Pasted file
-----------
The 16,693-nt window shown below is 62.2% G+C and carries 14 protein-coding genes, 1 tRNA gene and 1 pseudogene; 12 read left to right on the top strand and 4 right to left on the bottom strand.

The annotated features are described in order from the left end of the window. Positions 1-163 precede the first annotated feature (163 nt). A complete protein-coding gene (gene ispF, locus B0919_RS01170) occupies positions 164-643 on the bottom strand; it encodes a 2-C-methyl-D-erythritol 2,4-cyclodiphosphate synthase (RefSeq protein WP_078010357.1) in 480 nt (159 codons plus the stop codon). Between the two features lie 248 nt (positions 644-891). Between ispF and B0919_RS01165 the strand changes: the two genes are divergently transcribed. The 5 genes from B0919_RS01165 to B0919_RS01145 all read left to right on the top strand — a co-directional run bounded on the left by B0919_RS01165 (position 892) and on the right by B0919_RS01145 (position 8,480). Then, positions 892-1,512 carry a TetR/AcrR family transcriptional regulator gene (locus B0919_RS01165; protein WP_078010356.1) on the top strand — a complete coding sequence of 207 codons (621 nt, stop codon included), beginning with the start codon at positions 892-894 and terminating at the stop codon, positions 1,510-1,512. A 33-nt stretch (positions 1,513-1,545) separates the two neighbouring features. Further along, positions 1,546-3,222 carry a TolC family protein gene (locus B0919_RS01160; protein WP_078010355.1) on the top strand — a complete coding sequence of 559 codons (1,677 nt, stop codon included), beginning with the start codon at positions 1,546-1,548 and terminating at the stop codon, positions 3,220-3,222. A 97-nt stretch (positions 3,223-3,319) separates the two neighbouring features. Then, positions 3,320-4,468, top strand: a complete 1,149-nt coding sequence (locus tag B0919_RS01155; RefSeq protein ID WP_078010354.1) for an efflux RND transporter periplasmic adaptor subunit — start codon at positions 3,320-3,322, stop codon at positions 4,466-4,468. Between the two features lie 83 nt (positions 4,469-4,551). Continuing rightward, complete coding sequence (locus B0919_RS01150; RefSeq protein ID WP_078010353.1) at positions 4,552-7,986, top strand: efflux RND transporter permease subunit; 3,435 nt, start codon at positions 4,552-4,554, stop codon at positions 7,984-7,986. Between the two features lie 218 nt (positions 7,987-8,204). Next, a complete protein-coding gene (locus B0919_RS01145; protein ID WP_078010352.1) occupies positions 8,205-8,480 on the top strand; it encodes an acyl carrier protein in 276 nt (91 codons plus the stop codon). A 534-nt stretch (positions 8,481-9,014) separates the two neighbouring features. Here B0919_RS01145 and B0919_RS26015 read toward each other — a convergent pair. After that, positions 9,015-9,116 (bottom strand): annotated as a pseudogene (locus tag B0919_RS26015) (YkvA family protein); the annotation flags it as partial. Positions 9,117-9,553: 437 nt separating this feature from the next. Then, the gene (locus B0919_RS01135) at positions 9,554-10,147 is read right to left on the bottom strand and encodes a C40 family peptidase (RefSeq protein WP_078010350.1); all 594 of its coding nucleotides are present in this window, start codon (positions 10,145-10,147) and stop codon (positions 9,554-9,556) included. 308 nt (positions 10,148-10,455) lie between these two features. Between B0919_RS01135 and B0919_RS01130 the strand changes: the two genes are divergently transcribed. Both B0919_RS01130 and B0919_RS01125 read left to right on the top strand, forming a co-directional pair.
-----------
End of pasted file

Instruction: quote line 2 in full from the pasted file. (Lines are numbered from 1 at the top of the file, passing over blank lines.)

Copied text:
The annotated features are described in order from the left end of the window. Positions 1-163 precede the first annotated feature (163 nt). A complete protein-coding gene (gene ispF, locus B0919_RS01170) occupies positions 164-643 on the bottom strand; it encodes a 2-C-methyl-D-erythritol 2,4-cyclodiphosphate synthase (RefSeq protein WP_078010357.1) in 480 nt (159 codons plus the stop codon). Between the two features lie 248 nt (positions 644-891). Between ispF and B0919_RS01165 the strand changes: the two genes are divergently transcribed. The 5 genes from B0919_RS01165 to B0919_RS01145 all read left to right on the top strand — a co-directional run bounded on the left by B0919_RS01165 (position 892) and on the right by B0919_RS01145 (position 8,480). Then, positions 892-1,512 carry a TetR/AcrR family transcriptional regulator gene (locus B0919_RS01165; protein WP_078010356.1) on the top strand — a complete coding sequence of 207 codons (621 nt, stop codon included), beginning with the start codon at positions 892-894 and terminating at the stop codon, positions 1,510-1,512. A 33-nt stretch (positions 1,513-1,545) separates the two neighbouring features. Further along, positions 1,546-3,222 carry a TolC family protein gene (locus B0919_RS01160; protein WP_078010355.1) on the top strand — a complete coding sequence of 559 codons (1,677 nt, stop codon included), beginning with the start codon at positions 1,546-1,548 and terminating at the stop codon, positions 3,220-3,222. A 97-nt stretch (positions 3,223-3,319) separates the two neighbouring features. Then, positions 3,320-4,468, top strand: a complete 1,149-nt coding sequence (locus tag B0919_RS01155; RefSeq protein ID WP_078010354.1) for an efflux RND transporter periplasmic adaptor subunit — start codon at positions 3,320-3,322, stop codon at positions 4,466-4,468. Between the two features lie 83 nt (positions 4,469-4,551). Continuing rightward, complete coding sequence (locus B0919_RS01150; RefSeq protein ID WP_078010353.1) at positions 4,552-7,986, top strand: efflux RND transporter permease subunit; 3,435 nt, start codon at positions 4,552-4,554, stop codon at positions 7,984-7,986. Between the two features lie 218 nt (positions 7,987-8,204). Next, a complete protein-coding gene (locus B0919_RS01145; protein ID WP_078010352.1) occupies positions 8,205-8,480 on the top strand; it encodes an acyl carrier protein in 276 nt (91 codons plus the stop codon). A 534-nt stretch (positions 8,481-9,014) separates the two neighbouring features. Here B0919_RS01145 and B0919_RS26015 read toward each other — a convergent pair. After that, positions 9,015-9,116 (bottom strand): annotated as a pseudogene (locus tag B0919_RS26015) (YkvA family protein); the annotation flags it as partial. Positions 9,117-9,553: 437 nt separating this feature from the next. Then, the gene (locus B0919_RS01135) at positions 9,554-10,147 is read right to left on the bottom strand and encodes a C40 family peptidase (RefSeq protein WP_078010350.1); all 594 of its coding nucleotides are present in this window, start codon (positions 10,145-10,147) and stop codon (positions 9,554-9,556) included. 308 nt (positions 10,148-10,455) lie between these two features. Between B0919_RS01135 and B0919_RS01130 the strand changes: the two genes are divergently transcribed. Both B0919_RS01130 and B0919_RS01125 read left to right on the top strand, forming a co-directional pair.